The war of lawsuits between casino operator Wynn Resorts and the city of Boston continues as Steve Wynn filed a libel lawsuit against an unnamed defendant for leaking subpoenas related to the city’s lawsuit against the Massachusetts Gaming Commission (MGC).
According to the lawsuit filed in Suffolk Superior Court, the subpoenas were not meant to gather information, rather to spread lies to defame and damage the company’s reputation along with that of Wynn president, Matthew Maddox. The suit claims the documents were delivered to media before they were served on the people named in the subpoenas.
“Although our commitment to Massachusetts is absolute and irrevocable, our tolerance for mean-spirited, libelous statements has exceeded any reasonable limit,” Wynn said in his statement. “Someone knowingly disseminated sham subpoenas containing falsehoods — outright lies — designed to interfere with our license granted by the Gaming Commission and defame our reputation. We intend to identify the malicious individuals who did this and call them to account.”
The allegations included false information that the company had employed two former police officers who had been given information about a convicted felon who owned land at the future site of the proposed Everett casino. Wynn stated that it had not attended a 2013 meeting in which the land interest of the felon was considered.
Wynn also criticized the way his company has been treated by Boston officials since it first applied for one of three licenses for fully-fledged casinos in Massachusetts.
Wynn and Boston Mayor Martin Walsh have been at odds since last year when the MGC announced that Wynn Resorts was the preferred candidate for a casino in the Greater Boston area.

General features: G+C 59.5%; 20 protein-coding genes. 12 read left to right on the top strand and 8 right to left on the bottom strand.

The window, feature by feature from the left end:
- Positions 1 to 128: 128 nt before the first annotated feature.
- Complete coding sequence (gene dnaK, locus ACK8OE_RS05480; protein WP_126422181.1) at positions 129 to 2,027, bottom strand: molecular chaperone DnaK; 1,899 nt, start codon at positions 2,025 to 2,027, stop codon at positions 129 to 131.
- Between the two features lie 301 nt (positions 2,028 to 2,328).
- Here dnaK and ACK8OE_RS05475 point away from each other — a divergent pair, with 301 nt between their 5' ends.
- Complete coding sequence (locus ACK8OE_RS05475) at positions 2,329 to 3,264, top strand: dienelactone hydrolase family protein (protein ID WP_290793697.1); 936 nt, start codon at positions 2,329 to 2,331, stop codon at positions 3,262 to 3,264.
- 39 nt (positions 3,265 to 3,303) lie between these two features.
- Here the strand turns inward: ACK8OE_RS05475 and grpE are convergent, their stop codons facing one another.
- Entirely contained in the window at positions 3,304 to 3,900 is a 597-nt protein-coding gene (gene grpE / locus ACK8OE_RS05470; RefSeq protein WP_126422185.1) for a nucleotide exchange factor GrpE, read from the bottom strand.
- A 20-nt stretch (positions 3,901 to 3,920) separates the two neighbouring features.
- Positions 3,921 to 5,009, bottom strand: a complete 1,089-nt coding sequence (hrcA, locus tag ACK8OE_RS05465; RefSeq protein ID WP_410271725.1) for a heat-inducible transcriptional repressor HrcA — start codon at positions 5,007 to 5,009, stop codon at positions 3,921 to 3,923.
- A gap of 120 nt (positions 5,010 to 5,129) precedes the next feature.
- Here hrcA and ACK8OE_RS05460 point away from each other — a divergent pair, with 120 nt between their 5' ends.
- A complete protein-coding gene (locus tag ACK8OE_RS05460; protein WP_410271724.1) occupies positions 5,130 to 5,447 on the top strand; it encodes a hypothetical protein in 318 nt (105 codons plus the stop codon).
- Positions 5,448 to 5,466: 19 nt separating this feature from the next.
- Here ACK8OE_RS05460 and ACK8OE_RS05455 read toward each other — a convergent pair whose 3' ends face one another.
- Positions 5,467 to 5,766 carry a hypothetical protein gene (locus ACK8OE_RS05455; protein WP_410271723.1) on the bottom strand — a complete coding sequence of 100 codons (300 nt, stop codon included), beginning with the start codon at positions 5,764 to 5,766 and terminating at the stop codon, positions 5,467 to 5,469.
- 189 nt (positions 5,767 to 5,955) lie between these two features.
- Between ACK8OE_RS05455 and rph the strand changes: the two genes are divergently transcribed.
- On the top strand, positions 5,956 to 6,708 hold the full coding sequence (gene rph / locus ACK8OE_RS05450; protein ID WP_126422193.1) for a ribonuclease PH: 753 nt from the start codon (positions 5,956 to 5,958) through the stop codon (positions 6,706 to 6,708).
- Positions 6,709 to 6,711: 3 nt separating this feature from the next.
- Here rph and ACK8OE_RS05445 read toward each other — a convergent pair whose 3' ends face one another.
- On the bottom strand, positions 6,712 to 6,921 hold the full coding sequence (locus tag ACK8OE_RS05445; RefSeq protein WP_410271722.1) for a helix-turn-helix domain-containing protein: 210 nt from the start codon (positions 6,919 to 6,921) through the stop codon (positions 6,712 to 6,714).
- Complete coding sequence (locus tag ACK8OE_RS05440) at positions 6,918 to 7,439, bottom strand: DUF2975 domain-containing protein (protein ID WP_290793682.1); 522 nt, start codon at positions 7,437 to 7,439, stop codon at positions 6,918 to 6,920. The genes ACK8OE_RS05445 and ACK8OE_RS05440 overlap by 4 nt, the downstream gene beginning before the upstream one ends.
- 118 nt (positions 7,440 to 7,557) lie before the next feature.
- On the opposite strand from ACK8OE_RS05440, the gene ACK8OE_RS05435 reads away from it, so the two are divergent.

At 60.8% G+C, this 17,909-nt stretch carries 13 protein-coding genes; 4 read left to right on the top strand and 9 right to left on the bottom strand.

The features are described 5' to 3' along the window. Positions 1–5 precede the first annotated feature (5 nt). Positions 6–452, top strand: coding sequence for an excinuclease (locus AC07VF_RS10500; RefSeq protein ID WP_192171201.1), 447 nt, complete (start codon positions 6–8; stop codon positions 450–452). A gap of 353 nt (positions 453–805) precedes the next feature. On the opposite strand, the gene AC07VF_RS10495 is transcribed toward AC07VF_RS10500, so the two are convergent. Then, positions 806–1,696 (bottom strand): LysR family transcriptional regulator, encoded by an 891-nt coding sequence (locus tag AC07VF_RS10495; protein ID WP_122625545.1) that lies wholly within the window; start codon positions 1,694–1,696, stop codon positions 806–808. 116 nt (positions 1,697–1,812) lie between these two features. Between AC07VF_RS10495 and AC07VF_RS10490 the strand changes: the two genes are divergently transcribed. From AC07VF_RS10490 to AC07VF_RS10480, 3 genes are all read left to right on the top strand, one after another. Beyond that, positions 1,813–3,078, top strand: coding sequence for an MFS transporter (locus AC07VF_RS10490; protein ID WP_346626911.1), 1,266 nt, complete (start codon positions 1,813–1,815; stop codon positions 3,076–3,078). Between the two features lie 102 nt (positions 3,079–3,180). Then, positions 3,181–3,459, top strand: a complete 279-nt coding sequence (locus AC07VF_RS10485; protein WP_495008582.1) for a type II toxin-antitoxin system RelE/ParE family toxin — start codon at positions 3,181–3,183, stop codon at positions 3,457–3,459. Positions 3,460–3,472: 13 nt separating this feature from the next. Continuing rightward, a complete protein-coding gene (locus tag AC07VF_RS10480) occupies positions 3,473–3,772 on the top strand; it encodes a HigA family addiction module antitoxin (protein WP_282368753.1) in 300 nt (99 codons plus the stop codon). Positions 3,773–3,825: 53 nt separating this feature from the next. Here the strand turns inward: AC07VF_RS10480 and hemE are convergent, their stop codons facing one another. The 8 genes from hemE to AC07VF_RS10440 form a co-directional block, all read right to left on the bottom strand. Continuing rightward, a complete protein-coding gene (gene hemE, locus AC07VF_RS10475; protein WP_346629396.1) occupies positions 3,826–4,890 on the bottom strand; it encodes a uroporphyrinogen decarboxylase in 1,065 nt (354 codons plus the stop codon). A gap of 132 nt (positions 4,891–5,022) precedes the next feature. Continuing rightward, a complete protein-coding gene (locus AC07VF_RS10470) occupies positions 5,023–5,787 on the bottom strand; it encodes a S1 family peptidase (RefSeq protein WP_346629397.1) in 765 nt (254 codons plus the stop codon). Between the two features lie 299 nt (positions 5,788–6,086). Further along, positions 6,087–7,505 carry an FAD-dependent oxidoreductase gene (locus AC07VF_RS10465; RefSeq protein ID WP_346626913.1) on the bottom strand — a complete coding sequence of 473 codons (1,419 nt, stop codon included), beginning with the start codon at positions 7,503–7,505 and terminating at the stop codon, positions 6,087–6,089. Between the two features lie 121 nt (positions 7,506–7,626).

City officials had previously claimed that the MGC’s decision to give the nod to Wynn Resort’s Everett casino project was the product of a corrupt selection process.
Wynn told the Boston Globe that it was unacceptable for a company that presented itself and its project honestly in the state of Massachusetts to be treated the way it has been over the past year and to be subjected to “defamatory political abuse,” and that it’s time the courts dealt with the issue.
A spokesperson for the mayor said in a statement on Tuesday that neither Walsh nor other Boston officials had provided local media with the subpoenas in question.
MGM still interested in Connecticut casino
Moving on to another Massachusetts casino license holder, MGM Resorts International has filed an amended complaint in its lawsuit seeking to block Connecticut’s gaming act, bolstering claims that the law is discriminatory and the Mohegan and Mashantucket Pequot tribes’ combined casino development efforts are invalid.
The filing follows Connecticut’s motion last month to dismiss the lawsuit on the grounds that MGM did not have standing to block the gaming act and that the act did not favor Connecticut’s Indian tribes over other developers. Connecticut also claimed that MGM lacked standing to sue because its 50-mile non-compete radius with MGM Springfield would take it out of competition for a Connecticut casino license.
MGM responded saying that it remains interested in building a casino in Connecticut and Bridgeport was a possible site for a casino.